A 1100 lb spring will compress 1 inch for every 1100 lbs. of force. ie. an 1100 lb. spring will compress 1" with 1100 lbs., 2" with 2200 lbs. ect. Preloading is adding initial weight. Just because a spring is preloaded 1/2" does not change the spring rating; it means you added 550 lbs. In the case of a pull bar, it will take an additional 550 lbs. for each incremental 1/2" of travel.

donslink1
Dirt Freak

Total posts: 318
posted September 15, 2005 05:57 PM  
correct, If you put a spring in a spring rater and rocket said you can compress it to anything you want and then compress it one more inch and it will come out the same.
That is not how it works I dont think.

rocket36
Dirt Freak

Total posts: 209
posted September 16, 2005 03:42 AM  
what you guys are saying is correct, and the same as what i was trying to say, maybe my description was not very good.
if you compress a spring to any point, then zero your scales, and compress one more inch, that will be you spring rate.

FlyNLoIMCA17
Dirt Forum Champ
Total posts: 753
posted September 16, 2005 05:54 PM  
I see what your sayin' Rocket. If you don't zero the scales after preload you'll get off readings, but once you zero it the preload doesn't matter! Thanks for the help man!!

rocket36
Dirt Freak

Total posts: 209
posted September 17, 2005 01:43 AM  
correct fly-n-low, sorry for my poor explanation the first time around.

i8uracing
Dirt Roller

Total posts: 18
posted September 17, 2005 08:08 AM  
Pull bar springs can be different. I agree with rocket that a spring rated at 500 lbs/in is pretty linear. But alot of people are using progressive springs on there pull bars. Pre load will change the rate of those.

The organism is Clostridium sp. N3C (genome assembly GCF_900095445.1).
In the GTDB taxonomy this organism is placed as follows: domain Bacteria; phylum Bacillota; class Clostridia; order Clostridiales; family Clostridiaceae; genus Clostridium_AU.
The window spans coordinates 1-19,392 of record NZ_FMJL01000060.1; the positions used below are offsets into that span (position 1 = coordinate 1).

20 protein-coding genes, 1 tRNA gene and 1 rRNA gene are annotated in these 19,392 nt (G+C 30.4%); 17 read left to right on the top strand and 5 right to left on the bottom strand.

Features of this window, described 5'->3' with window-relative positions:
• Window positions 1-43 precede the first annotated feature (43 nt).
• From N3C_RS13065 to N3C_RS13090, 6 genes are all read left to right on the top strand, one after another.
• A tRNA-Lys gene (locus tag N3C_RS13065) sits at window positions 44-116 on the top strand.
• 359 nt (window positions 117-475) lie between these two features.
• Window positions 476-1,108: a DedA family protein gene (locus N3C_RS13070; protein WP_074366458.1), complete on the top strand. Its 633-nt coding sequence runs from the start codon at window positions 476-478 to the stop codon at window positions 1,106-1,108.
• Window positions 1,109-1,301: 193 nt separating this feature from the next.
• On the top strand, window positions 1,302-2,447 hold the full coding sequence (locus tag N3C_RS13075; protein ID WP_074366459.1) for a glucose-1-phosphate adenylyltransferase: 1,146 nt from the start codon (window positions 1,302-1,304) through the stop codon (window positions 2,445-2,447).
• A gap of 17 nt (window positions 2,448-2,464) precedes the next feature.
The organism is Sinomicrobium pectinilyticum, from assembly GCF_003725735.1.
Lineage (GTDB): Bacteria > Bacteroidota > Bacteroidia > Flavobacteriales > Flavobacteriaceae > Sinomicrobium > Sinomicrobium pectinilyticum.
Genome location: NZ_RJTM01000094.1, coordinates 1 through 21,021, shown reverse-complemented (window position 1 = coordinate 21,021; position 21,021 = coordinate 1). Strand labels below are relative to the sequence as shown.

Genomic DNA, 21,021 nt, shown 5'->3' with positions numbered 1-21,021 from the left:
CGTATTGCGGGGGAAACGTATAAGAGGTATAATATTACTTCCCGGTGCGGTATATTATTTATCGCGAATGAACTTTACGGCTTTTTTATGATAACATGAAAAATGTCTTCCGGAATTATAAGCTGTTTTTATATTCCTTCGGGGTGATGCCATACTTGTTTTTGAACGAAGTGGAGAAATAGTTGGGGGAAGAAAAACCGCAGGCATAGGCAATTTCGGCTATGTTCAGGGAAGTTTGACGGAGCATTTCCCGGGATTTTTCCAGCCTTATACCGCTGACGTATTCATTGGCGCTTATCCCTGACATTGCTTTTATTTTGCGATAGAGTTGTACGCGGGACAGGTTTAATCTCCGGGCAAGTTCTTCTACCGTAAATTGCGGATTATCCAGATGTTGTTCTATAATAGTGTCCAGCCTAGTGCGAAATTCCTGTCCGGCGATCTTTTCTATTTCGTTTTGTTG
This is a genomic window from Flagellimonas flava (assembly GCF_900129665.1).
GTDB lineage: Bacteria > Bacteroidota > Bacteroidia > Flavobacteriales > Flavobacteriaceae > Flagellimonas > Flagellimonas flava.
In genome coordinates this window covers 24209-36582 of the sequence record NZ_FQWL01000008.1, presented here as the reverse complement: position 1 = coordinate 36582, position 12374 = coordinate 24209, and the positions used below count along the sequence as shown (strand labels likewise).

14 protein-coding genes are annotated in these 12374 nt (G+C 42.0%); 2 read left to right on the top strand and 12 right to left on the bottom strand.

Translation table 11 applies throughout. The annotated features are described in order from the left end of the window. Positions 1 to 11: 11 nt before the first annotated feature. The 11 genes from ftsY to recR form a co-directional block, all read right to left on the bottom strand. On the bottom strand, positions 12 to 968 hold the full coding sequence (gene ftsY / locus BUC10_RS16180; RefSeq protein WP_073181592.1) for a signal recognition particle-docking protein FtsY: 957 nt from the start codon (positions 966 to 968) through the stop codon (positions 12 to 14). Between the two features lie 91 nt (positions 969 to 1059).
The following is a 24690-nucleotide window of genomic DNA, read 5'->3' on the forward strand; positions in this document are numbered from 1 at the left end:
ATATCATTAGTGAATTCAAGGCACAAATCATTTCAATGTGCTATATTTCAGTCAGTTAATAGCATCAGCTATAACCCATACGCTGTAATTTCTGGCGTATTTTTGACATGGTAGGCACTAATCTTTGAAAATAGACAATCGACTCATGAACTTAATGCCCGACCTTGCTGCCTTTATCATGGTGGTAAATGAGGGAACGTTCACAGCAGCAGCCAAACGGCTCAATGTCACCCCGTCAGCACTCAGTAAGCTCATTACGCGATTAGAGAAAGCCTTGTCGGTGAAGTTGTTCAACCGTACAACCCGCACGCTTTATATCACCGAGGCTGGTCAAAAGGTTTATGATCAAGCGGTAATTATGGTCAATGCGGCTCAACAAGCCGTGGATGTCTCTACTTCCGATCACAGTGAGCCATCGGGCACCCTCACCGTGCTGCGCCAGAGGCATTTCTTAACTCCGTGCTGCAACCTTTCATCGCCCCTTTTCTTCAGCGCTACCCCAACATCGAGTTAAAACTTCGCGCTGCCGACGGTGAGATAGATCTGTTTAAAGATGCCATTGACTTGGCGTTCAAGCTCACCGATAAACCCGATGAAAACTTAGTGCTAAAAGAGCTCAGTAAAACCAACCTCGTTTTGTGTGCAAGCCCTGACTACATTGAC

donslink1
Dirt Freak

Total posts: 318
posted September 17, 2005 12:01 PM  
so your saying you take a 500# spring compress it 2 1/2" then zero out the scale, compress it one more inch and it will read 500#

andykmod
Dirt Freak

Total posts: 351
posted September 17, 2005 12:51 PM  
Don, i think that would be correct. Also you gave me too much money for that shirt. I owe you a 5 bill.

donslink1
Dirt Freak

Total posts: 318
posted September 17, 2005 02:04 PM  
you think so, I am going to buy one and do some testing. I know I gave you too much, dont worry about it, It was real cool you did that for me. Ill bring a DVD player you bring the race videos to chilton, what do you say. I would like to see them

donslink1
Dirt Freak

Total posts: 318
posted September 17, 2005 03:46 PM  
you know what Andy, After thinking about it for a hour or two, I think rocket is right.
Im still going to get one and check it out but it does make sence, SORRY ROCKET

rocket36
Dirt Freak

Total posts: 209
posted September 17, 2005 08:33 PM  
no big deal.
remember the unit that springs are measured in, POUNDS PER INCH, not total carrying capacity before bind.